I'd like to bring to your attention a new book published by the Oxford University Press: Shamans and Elders: Experience, Knowledge, and Power among the Daur Mongols (written by Caroline HUMPHREY with Urgunge ONON). The book is published in both paper back (ISBN: 0-19-828068-8) and hard back issues (ISBN: 0-19-827941-8). 396p. The jacket of the book reads:
Shamans and Elders is a major study of Mongolian shamanism and society, past and present. It presents a wealth of new information, and offers a fresh understanding of the widespread phenomenon of shamanism.
This unique and detailed analysis of a fascinating subject combines the insights from a long series of conversions held with Urgunge Onon and Caroline Humphrey's text- and field-based analysis of Inner Asian shamanism. The book aims to place shamanic practice in the history and politics of early 20th-century Manchuria. Among other things it covers the nature and transmission of shamanic knowledge; notions of gender in Mongolian society, including male and female traditions in ritual; attitudes to death and regeneration; the importance of different types of ancestry in power relations of elders and shamans, and their relation to state rule; and Daur notions of landscape within their direct experience (the importance of the sky, of the mountains, of the forest, rivers, etc.) and beyond.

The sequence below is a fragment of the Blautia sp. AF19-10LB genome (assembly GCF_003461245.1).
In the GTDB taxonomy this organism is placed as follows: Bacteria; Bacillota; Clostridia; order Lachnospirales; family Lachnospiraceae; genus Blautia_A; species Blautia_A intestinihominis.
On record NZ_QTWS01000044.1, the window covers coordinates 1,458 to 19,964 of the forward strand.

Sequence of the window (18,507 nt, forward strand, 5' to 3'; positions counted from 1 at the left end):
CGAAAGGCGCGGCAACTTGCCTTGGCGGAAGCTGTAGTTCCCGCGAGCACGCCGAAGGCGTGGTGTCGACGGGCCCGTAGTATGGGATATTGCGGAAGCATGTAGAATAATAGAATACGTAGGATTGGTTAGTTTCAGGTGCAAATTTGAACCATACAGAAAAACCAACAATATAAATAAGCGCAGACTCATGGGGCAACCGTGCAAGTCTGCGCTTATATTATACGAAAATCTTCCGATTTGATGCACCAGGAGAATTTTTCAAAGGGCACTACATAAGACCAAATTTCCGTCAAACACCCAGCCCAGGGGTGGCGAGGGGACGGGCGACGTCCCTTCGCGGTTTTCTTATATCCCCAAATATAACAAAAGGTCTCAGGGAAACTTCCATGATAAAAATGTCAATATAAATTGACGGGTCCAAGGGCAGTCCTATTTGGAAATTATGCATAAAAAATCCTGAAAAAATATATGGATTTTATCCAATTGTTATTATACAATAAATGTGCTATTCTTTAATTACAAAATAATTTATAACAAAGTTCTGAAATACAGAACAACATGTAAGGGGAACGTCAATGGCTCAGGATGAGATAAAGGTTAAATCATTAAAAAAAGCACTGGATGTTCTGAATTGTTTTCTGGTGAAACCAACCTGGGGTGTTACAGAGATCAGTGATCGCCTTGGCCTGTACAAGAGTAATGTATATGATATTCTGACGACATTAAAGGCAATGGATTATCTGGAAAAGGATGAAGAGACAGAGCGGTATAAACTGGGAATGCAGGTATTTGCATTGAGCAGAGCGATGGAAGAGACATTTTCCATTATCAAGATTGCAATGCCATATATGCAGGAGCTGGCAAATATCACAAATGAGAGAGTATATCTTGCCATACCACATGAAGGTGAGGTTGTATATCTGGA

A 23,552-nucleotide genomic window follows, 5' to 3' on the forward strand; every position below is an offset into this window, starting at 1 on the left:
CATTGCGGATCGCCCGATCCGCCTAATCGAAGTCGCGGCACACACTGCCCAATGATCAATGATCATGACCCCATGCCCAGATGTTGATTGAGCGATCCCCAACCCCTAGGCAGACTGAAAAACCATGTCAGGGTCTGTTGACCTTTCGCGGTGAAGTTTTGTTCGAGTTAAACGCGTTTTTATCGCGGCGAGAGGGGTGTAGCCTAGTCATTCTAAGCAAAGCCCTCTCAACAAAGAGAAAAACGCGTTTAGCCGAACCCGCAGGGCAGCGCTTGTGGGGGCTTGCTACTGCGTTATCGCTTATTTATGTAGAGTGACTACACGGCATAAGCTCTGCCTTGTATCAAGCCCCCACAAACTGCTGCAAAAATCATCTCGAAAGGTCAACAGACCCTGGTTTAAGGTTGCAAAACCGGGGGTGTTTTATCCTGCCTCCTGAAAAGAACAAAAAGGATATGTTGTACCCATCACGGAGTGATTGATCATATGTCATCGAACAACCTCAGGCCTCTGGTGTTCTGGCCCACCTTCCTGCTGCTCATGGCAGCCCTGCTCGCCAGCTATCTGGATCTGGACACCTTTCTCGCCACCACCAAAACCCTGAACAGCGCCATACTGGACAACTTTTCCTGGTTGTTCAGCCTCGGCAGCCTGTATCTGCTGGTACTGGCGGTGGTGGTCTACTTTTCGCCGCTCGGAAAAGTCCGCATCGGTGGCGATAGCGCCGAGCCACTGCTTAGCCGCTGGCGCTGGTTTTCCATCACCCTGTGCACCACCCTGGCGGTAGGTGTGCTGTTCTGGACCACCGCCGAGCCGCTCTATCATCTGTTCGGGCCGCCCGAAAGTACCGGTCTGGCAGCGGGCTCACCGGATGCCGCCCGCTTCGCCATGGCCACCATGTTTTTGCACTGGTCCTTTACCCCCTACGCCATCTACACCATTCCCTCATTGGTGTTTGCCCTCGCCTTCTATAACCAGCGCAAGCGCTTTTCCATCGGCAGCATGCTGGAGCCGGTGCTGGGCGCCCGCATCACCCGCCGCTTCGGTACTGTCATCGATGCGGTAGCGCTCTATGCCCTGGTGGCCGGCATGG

In covering these diverse areas, the authors depart from the general cultural models usually offered in discussions of shamanism, providing a new vision of 'shamanism' as made up of fragmentary parts based on different types of knowledge. They give much-needed insight into a little-known world, and point to an original new way of conducting anthropology.
Caroline Humphrey is a Fellow of King's College, Cambridge. She is Director of the Mongolia and Inner Asia Studies Unit, and has been Reader in Asian Anthropology at the University of Cambridge since 1994.
Urgunge Onon is the General Manager, Mongolia and Inner Asia Studies Unit, Cambridge University. He is a Life Member of Clare Hall, Cambridge (where he was previously a Visiting Fellow), and he is Honorary Professor at the Mongolian State University.>
Uradyn E. Bulag
Corpus Christi College